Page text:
When I studied abroad, everyone warned me about the culture shock that I would inevitably experience. I wouldn’t have any of my friends, family, and even worse, no iced coffee. I was prepared for what I would experience when I was there, but not at all for the culture shock I would experience when I got back to America.
Returning home can be difficult once you grow accustomed to the foreign culture. The home we return to may begin to seem like a foreign country in itself. Why is it so hard to return to a life that you love and had been so comfortable in? Because when you move to a foreign land, you are exposed to new experiences, new cultures, and new people. You learn to see the world in a way you hadn’t before, and discover a world you may not have known even existed. Through travel, people begin to see the world through a new lens, and even though when you may return to a life that is exactly the same as you had left, you have changed. You’ve grown and have an entirely new perception of the world. Many people will find that one of the hardest parts is returning to a schedule, where each day is no longer spontaneous and full of the adventure that travel brings.
I studied abroad in London. Even as an English speaking country, the shock and adjustment of returning home was even greater than it was when I left. I had no trouble communicating with the bartender or reading the map at the tube station, but everything else was a completely different world. When I returned, finding fresh food became a hassle. I had depended on London’s public transportation system so much that I had no idea how to park my car. And, openly drinking vino in the park was strictly prohibited (which was definitely one of the tougher adjustments). Beyond the simple differences, I missed the excitement that came with being abroad. I always felt a sense of wonder of what life would bring next, because when you’re traveling you never know what you’ll discover. When I returned home, I felt like I could always predict what would happen next, and that was my Econ class at 4 p.m.
The hardest adjustment of being back home was not only the lack of thrill and suspense of what I would do or discover tomorrow, but also the European lifestyle I experienced while abroad. I missed the way Europeans worked to live and didn’t live to work, the environmental consciousness that exuded peoples’ lifestyles, the appreciation for good (but less) food, and more specifically to London, the diversity and overhearing ten different languages being spoken on any given day. London didn’t just teach me how to fill my life with spontaneity and adventure, it taught me how to live.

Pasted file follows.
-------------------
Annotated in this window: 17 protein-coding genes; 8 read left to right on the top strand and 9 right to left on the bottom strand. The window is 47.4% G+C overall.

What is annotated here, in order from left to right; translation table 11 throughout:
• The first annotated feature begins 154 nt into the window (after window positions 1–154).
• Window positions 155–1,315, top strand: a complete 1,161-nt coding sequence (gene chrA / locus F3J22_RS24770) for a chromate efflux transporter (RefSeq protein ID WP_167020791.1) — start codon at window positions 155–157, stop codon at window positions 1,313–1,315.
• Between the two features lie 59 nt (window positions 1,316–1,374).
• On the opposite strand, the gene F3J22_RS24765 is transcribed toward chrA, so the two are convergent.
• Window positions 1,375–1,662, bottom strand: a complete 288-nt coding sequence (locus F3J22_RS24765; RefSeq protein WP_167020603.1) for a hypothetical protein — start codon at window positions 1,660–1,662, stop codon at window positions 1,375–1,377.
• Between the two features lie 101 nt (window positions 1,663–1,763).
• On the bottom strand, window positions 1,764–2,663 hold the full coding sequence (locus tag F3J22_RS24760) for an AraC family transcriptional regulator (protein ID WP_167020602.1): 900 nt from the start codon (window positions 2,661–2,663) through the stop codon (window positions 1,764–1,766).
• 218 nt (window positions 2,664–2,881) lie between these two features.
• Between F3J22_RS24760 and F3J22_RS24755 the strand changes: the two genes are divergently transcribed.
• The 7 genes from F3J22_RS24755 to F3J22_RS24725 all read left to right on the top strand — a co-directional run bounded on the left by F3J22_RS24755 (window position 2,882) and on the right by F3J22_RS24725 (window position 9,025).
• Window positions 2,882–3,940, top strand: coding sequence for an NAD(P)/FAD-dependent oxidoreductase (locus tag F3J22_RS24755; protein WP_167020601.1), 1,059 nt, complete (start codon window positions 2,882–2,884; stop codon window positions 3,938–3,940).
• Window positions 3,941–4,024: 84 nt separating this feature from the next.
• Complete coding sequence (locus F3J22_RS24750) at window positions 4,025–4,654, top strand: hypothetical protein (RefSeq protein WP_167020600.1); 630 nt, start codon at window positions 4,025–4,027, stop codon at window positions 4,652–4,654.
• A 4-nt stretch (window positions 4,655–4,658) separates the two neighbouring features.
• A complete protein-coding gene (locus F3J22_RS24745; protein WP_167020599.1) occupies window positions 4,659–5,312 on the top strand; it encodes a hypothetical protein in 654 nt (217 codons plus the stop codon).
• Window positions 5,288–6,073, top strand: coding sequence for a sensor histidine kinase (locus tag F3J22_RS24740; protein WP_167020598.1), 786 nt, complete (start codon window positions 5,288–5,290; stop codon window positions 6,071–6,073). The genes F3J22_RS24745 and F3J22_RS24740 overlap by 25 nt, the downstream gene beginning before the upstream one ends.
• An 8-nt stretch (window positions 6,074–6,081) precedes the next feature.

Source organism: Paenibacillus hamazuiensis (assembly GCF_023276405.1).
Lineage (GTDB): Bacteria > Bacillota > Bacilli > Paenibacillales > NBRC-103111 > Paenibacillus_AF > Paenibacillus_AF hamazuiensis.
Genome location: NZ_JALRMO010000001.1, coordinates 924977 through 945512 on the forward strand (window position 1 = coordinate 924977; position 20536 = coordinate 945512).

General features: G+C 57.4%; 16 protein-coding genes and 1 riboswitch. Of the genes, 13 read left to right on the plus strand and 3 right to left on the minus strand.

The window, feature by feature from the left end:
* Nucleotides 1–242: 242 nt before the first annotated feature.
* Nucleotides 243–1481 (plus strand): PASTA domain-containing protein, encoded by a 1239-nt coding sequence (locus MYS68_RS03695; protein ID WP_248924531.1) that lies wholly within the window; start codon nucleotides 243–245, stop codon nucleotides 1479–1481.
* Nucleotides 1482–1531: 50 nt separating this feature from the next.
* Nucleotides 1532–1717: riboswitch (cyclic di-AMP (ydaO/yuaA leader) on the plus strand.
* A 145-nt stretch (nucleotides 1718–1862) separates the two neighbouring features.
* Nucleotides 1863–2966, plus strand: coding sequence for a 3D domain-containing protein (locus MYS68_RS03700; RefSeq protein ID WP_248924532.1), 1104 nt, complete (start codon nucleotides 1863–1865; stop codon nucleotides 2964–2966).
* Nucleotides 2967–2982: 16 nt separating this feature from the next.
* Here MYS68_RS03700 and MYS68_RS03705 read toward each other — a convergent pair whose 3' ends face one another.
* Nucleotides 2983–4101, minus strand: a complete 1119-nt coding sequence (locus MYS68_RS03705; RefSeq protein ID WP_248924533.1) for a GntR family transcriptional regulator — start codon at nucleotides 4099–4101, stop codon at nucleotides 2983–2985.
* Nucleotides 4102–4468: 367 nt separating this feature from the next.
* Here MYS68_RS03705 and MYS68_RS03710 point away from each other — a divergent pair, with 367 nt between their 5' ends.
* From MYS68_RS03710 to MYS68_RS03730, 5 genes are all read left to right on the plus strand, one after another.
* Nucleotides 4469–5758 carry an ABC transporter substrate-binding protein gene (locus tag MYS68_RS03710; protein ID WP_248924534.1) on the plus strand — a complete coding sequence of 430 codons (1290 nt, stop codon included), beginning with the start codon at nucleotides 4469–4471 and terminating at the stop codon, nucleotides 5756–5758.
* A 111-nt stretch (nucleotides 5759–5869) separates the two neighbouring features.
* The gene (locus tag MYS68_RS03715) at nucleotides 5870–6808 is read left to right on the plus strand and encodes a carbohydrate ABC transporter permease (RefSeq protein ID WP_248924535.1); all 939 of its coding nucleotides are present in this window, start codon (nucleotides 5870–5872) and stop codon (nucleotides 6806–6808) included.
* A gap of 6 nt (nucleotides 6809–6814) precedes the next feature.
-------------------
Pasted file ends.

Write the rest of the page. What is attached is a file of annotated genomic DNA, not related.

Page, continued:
How do we overcome reverse culture shock? The easiest and simplest way is time. As we grow accustomed to our lives, the shock of being home will diminish; however, we can do more than just wait to help ourselves. After a few weeks of watching every movie filmed in London while devouring a pint of Ben & Jerry’s, I decided to incorporate what I had learned in London to my life at home. I brought back the thrill of traveling into my life by exploring new nooks of my own city, from beer gardens to nature trails I had never hiked before. Maybe I couldn’t hop on a plane to Barcelona, but I could still try to do new things and explore the world around me. I changed the way I lived and walked more, ate more fresh food, and began to live in the now and appreciate the world and people around me instead of working only for my future.
When you are experiencing reverse culture shock, incorporate what you loved about traveling into your life, whether it is a certain hobby you acquired while away or simply the joy of having new experiences. Explore your city by taking a cooking class, going for a hike, or just wandering around new terrain. When you find ways to learn, grow, and experience things you have never done before, the amazement and fascination with the world that you felt while traveling will return. There is no reason for every day to feel the same even though you are no longer riding elephants in Thailand or traveling the coast of Spain – you can create extraordinary experiences right where you are! Meet new people, try new food, attend a class and learn something you’ve never done before. The important thing is to keep experiencing the unknown and to fill your life with the very same things that make travel extraordinary, and keep the same open mind that you had while you were away. By keeping the open mind that travel had made a necessity, I’ve met amazing people who have become family, and who have made the thought of my current stabilization a little easier.
It has been difficult, and I will always crave flight and foreign adventure, but by allowing myself to explore and discover parts of my city that I didn’t know existed, I’ve been able to fill my life with the wonder and adventure that I love about travel. Enjoy where you are since you can’t be anywhere else, even though one day you surely will be.